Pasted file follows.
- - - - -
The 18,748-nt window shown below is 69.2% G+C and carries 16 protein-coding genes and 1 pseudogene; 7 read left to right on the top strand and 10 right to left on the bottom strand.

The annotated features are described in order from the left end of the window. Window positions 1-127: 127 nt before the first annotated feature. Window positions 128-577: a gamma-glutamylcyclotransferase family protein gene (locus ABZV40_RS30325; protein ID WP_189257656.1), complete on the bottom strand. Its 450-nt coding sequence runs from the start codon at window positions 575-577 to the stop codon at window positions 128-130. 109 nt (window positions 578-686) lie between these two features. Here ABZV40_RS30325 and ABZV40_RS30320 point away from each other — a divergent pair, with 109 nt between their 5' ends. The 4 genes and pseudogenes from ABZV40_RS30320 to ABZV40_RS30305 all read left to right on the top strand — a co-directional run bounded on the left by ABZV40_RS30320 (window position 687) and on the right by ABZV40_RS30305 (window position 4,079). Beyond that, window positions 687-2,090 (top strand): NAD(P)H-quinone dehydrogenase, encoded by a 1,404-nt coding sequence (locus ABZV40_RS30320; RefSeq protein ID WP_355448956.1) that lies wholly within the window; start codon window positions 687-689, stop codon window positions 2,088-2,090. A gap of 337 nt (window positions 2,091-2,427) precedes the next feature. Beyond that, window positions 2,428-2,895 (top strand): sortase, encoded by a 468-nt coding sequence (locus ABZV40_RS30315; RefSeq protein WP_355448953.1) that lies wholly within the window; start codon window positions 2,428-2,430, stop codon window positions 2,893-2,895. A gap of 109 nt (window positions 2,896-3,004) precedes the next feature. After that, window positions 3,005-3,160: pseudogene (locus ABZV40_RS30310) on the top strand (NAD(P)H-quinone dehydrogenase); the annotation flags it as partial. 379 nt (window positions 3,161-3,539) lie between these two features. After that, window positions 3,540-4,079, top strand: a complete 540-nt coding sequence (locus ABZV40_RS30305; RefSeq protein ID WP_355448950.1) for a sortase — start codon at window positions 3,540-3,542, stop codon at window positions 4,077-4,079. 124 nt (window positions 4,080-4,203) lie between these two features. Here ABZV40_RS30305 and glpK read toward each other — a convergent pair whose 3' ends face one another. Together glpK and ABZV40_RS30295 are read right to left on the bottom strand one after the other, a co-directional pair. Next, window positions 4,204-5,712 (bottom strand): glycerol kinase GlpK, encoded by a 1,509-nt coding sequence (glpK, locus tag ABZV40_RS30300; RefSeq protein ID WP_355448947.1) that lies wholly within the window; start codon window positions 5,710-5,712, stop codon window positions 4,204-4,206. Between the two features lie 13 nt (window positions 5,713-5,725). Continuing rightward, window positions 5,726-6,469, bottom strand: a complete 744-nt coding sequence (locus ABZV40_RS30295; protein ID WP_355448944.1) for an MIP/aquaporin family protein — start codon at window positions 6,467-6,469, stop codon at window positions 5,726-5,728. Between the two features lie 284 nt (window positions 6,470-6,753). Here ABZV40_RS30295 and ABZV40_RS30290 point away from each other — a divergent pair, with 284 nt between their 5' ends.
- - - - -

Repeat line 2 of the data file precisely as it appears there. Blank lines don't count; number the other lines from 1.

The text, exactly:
The annotated features are described in order from the left end of the window. Window positions 1-127: 127 nt before the first annotated feature. Window positions 128-577: a gamma-glutamylcyclotransferase family protein gene (locus ABZV40_RS30325; protein ID WP_189257656.1), complete on the bottom strand. Its 450-nt coding sequence runs from the start codon at window positions 575-577 to the stop codon at window positions 128-130. 109 nt (window positions 578-686) lie between these two features. Here ABZV40_RS30325 and ABZV40_RS30320 point away from each other — a divergent pair, with 109 nt between their 5' ends. The 4 genes and pseudogenes from ABZV40_RS30320 to ABZV40_RS30305 all read left to right on the top strand — a co-directional run bounded on the left by ABZV40_RS30320 (window position 687) and on the right by ABZV40_RS30305 (window position 4,079). Beyond that, window positions 687-2,090 (top strand): NAD(P)H-quinone dehydrogenase, encoded by a 1,404-nt coding sequence (locus ABZV40_RS30320; RefSeq protein ID WP_355448956.1) that lies wholly within the window; start codon window positions 687-689, stop codon window positions 2,088-2,090. A gap of 337 nt (window positions 2,091-2,427) precedes the next feature. Beyond that, window positions 2,428-2,895 (top strand): sortase, encoded by a 468-nt coding sequence (locus ABZV40_RS30315; RefSeq protein WP_355448953.1) that lies wholly within the window; start codon window positions 2,428-2,430, stop codon window positions 2,893-2,895. A gap of 109 nt (window positions 2,896-3,004) precedes the next feature. After that, window positions 3,005-3,160: pseudogene (locus ABZV40_RS30310) on the top strand (NAD(P)H-quinone dehydrogenase); the annotation flags it as partial. 379 nt (window positions 3,161-3,539) lie between these two features. After that, window positions 3,540-4,079, top strand: a complete 540-nt coding sequence (locus ABZV40_RS30305; RefSeq protein ID WP_355448950.1) for a sortase — start codon at window positions 3,540-3,542, stop codon at window positions 4,077-4,079. 124 nt (window positions 4,080-4,203) lie between these two features. Here ABZV40_RS30305 and glpK read toward each other — a convergent pair whose 3' ends face one another. Together glpK and ABZV40_RS30295 are read right to left on the bottom strand one after the other, a co-directional pair. Next, window positions 4,204-5,712 (bottom strand): glycerol kinase GlpK, encoded by a 1,509-nt coding sequence (glpK, locus tag ABZV40_RS30300; RefSeq protein ID WP_355448947.1) that lies wholly within the window; start codon window positions 5,710-5,712, stop codon window positions 4,204-4,206. Between the two features lie 13 nt (window positions 5,713-5,725). Continuing rightward, window positions 5,726-6,469, bottom strand: a complete 744-nt coding sequence (locus ABZV40_RS30295; protein ID WP_355448944.1) for an MIP/aquaporin family protein — start codon at window positions 6,467-6,469, stop codon at window positions 5,726-5,728. Between the two features lie 284 nt (window positions 6,470-6,753). Here ABZV40_RS30295 and ABZV40_RS30290 point away from each other — a divergent pair, with 284 nt between their 5' ends.